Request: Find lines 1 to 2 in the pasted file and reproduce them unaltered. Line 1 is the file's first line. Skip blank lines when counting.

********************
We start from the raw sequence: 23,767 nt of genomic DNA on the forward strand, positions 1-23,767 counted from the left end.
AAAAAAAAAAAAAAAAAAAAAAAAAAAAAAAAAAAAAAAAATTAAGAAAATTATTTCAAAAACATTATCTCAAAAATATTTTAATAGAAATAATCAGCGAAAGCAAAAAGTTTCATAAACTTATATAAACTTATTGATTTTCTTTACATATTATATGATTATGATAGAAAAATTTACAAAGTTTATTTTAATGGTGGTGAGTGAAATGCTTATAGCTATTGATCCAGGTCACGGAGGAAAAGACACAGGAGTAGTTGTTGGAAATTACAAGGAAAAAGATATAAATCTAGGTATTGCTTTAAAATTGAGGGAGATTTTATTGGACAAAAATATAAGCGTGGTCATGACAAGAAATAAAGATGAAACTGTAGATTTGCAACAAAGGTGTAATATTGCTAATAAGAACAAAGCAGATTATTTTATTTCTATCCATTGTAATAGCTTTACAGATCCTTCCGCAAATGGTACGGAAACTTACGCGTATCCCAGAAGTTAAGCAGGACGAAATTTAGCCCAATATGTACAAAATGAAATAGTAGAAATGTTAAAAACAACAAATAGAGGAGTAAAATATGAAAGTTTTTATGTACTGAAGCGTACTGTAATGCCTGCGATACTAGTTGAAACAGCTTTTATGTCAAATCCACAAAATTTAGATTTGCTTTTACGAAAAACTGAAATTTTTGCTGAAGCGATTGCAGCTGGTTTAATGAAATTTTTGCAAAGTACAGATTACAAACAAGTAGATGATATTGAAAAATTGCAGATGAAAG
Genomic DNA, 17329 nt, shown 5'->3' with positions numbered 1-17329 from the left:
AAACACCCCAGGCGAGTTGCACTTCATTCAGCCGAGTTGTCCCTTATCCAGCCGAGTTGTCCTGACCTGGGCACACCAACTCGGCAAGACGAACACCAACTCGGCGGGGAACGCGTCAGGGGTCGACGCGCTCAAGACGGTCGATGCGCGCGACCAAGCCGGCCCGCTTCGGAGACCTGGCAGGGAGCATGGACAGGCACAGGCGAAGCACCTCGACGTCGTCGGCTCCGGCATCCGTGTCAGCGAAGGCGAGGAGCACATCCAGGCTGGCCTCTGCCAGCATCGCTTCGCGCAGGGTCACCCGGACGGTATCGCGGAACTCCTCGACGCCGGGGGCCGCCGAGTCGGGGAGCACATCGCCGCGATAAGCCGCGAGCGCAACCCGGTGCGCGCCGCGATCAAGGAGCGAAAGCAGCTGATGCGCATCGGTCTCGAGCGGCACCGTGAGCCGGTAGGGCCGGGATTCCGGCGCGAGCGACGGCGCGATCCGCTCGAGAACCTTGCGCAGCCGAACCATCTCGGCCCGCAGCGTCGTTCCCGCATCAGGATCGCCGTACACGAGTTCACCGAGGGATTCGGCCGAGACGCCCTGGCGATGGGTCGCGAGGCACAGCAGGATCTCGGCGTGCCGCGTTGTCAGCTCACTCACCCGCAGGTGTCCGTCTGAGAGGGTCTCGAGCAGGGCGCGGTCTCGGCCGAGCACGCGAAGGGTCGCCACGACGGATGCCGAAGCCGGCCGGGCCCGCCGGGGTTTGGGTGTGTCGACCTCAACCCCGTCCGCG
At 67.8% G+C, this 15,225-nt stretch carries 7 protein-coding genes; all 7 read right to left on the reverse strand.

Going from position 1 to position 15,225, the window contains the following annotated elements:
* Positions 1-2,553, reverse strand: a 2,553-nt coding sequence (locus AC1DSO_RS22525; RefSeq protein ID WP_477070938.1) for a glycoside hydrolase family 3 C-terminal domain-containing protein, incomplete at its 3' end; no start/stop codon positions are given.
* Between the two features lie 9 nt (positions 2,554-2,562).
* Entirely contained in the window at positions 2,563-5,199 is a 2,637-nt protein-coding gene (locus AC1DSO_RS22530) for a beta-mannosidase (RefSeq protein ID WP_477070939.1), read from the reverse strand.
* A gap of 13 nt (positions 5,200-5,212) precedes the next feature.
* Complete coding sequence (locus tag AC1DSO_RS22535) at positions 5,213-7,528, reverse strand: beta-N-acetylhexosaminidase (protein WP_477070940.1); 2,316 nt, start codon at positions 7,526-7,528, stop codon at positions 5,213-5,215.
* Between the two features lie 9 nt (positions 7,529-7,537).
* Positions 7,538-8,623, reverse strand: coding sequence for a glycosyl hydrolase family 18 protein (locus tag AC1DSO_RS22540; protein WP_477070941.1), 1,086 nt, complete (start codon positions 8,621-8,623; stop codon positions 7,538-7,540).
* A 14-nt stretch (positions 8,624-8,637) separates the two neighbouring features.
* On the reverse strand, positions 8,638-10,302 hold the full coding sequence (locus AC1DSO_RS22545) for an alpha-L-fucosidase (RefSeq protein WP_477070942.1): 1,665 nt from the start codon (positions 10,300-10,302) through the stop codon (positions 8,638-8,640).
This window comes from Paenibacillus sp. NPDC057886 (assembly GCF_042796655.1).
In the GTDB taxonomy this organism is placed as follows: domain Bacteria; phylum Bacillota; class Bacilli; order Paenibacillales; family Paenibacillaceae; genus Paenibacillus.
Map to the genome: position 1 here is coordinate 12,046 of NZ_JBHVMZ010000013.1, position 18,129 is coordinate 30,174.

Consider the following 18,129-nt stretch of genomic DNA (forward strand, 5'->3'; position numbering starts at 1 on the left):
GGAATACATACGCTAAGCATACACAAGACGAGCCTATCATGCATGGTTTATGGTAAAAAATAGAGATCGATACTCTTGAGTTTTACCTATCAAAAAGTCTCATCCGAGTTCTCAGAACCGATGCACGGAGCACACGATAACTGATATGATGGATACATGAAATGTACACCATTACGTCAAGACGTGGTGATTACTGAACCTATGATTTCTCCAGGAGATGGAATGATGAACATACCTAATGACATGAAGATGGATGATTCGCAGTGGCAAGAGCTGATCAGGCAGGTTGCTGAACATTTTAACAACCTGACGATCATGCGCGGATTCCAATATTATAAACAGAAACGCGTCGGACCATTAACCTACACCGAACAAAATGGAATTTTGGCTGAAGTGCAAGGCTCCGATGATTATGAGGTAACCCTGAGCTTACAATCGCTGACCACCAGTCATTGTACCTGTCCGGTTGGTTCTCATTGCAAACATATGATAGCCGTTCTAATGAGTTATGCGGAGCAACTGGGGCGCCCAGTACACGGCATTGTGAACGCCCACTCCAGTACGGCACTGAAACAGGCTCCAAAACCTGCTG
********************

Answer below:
We start from the raw sequence: 23,767 nt of genomic DNA on the forward strand, positions 1-23,767 counted from the left end.
AAAAAAAAAAAAAAAAAAAAAAAAAAAAAAAAAAAAAAAAATTAAGAAAATTATTTCAAAAACATTATCTCAAAAATATTTTAATAGAAATAATCAGCGAAAGCAAAAAGTTTCATAAACTTATATAAACTTATTGATTTTCTTTACATATTATATGATTATGATAGAAAAATTTACAAAGTTTATTTTAATGGTGGTGAGTGAAATGCTTATAGCTATTGATCCAGGTCACGGAGGAAAAGACACAGGAGTAGTTGTTGGAAATTACAAGGAAAAAGATATAAATCTAGGTATTGCTTTAAAATTGAGGGAGATTTTATTGGACAAAAATATAAGCGTGGTCATGACAAGAAATAAAGATGAAACTGTAGATTTGCAACAAAGGTGTAATATTGCTAATAAGAACAAAGCAGATTATTTTATTTCTATCCATTGTAATAGCTTTACAGATCCTTCCGCAAATGGTACGGAAACTTACGCGTATCCCAGAAGTTAAGCAGGACGAAATTTAGCCCAATATGTACAAAATGAAATAGTAGAAATGTTAAAAACAACAAATAGAGGAGTAAAATATGAAAGTTTTTATGTACTGAAGCGTACTGTAATGCCTGCGATACTAGTTGAAACAGCTTTTATGTCAAATCCACAAAATTTAGATTTGCTTTTACGAAAAACTGAAATTTTTGCTGAAGCGATTGCAGCTGGTTTAATGAAATTTTTGCAAAGTACAGATTACAAACAAGTAGATGATATTGAAAAATTGCAGATGAAAG